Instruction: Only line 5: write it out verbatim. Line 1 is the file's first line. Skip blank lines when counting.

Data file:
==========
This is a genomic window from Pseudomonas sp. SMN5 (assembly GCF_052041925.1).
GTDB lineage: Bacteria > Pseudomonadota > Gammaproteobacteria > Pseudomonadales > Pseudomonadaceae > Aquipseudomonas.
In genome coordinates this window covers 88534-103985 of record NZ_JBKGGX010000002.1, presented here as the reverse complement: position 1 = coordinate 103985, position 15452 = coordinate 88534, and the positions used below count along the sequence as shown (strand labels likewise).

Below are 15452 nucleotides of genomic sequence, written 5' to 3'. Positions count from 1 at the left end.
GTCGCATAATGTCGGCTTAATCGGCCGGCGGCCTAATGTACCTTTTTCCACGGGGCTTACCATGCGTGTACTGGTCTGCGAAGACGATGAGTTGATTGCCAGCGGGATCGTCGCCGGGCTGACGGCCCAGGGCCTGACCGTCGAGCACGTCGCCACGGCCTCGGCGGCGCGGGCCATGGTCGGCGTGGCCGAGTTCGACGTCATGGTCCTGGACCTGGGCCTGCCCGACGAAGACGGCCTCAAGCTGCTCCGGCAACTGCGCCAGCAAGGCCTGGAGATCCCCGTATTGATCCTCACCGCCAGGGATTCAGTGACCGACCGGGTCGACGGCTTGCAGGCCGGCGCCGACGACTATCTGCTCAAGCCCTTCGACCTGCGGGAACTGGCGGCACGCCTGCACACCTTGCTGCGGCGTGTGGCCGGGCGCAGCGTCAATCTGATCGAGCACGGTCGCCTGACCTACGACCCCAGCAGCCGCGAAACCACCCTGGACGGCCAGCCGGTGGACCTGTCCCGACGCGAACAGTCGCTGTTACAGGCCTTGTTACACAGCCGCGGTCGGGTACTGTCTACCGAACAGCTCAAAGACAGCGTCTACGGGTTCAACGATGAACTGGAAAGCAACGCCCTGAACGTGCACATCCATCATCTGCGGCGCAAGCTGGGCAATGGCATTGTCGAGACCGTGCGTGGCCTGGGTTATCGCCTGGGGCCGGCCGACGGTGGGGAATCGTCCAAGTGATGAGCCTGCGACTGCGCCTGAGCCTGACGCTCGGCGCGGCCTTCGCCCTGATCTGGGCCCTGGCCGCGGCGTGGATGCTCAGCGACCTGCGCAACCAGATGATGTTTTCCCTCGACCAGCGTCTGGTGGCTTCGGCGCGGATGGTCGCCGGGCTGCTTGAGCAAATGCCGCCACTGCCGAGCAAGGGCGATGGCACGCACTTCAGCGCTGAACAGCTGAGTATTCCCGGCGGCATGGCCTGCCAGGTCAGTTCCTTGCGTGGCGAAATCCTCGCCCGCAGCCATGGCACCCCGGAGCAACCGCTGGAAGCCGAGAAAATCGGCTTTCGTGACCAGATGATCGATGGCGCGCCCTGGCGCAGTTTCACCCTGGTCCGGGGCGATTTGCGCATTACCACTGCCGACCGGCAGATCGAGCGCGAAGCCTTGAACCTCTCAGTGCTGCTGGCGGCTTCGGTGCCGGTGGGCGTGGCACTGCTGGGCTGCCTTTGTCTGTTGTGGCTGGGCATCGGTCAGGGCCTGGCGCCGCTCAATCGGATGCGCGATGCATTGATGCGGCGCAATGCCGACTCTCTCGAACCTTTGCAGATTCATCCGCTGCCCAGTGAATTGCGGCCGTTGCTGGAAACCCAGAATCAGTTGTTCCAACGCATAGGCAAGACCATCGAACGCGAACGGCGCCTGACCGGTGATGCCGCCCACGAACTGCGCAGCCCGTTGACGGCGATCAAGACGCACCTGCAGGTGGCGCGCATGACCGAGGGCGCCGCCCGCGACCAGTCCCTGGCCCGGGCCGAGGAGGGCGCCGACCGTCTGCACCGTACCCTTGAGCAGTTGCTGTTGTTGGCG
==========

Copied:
GTCGCATAATGTCGGCTTAATCGGCCGGCGGCCTAATGTACCTTTTTCCACGGGGCTTACCATGCGTGTACTGGTCTGCGAAGACGATGAGTTGATTGCCAGCGGGATCGTCGCCGGGCTGACGGCCCAGGGCCTGACCGTCGAGCACGTCGCCACGGCCTCGGCGGCGCGGGCCATGGTCGGCGTGGCCGAGTTCGACGTCATGGTCCTGGACCTGGGCCTGCCCGACGAAGACGGCCTCAAGCTGCTCCGGCAACTGCGCCAGCAAGGCCTGGAGATCCCCGTATTGATCCTCACCGCCAGGGATTCAGTGACCGACCGGGTCGACGGCTTGCAGGCCGGCGCCGACGACTATCTGCTCAAGCCCTTCGACCTGCGGGAACTGGCGGCACGCCTGCACACCTTGCTGCGGCGTGTGGCCGGGCGCAGCGTCAATCTGATCGAGCACGGTCGCCTGACCTACGACCCCAGCAGCCGCGAAACCACCCTGGACGGCCAGCCGGTGGACCTGTCCCGACGCGAACAGTCGCTGTTACAGGCCTTGTTACACAGCCGCGGTCGGGTACTGTCTACCGAACAGCTCAAAGACAGCGTCTACGGGTTCAACGATGAACTGGAAAGCAACGCCCTGAACGTGCACATCCATCATCTGCGGCGCAAGCTGGGCAATGGCATTGTCGAGACCGTGCGTGGCCTGGGTTATCGCCTGGGGCCGGCCGACGGTGGGGAATCGTCCAAGTGATGAGCCTGCGACTGCGCCTGAGCCTGACGCTCGGCGCGGCCTTCGCCCTGATCTGGGCCCTGGCCGCGGCGTGGATGCTCAGCGACCTGCGCAACCAGATGATGTTTTCCCTCGACCAGCGTCTGGTGGCTTCGGCGCGGATGGTCGCCGGGCTGCTTGAGCAAATGCCGCCACTGCCGAGCAAGGGCGATGGCACGCACTTCAGCGCTGAACAGCTGAGTATTCCCGGCGGCATGGCCTGCCAGGTCAGTTCCTTGCGTGGCGAAATCCTCGCCCGCAGCCATGGCACCCCGGAGCAACCGCTGGAAGCCGAGAAAATCGGCTTTCGTGACCAGATGATCGATGGCGCGCCCTGGCGCAGTTTCACCCTGGTCCGGGGCGATTTGCGCATTACCACTGCCGACCGGCAGATCGAGCGCGAAGCCTTGAACCTCTCAGTGCTGCTGGCGGCTTCGGTGCCGGTGGGCGTGGCACTGCTGGGCTGCCTTTGTCTGTTGTGGCTGGGCATCGGTCAGGGCCTGGCGCCGCTCAATCGGATGCGCGATGCATTGATGCGGCGCAATGCCGACTCTCTCGAACCTTTGCAGATTCATCCGCTGCCCAGTGAATTGCGGCCGTTGCTGGAAACCCAGAATCAGTTGTTCCAACGCATAGGCAAGACCATCGAACGCGAACGGCGCCTGACCGGTGATGCCGCCCACGAACTGCGCAGCCCGTTGACGGCGATCAAGACGCACCTGCAGGTGGCGCGCATGACCGAGGGCGCCGCCCGCGACCAGTCCCTGGCCCGGGCCGAGGAGGGCGCCGACCGTCTGCACCGTACCCTTGAGCAGTTGCTGTTGTTGGCG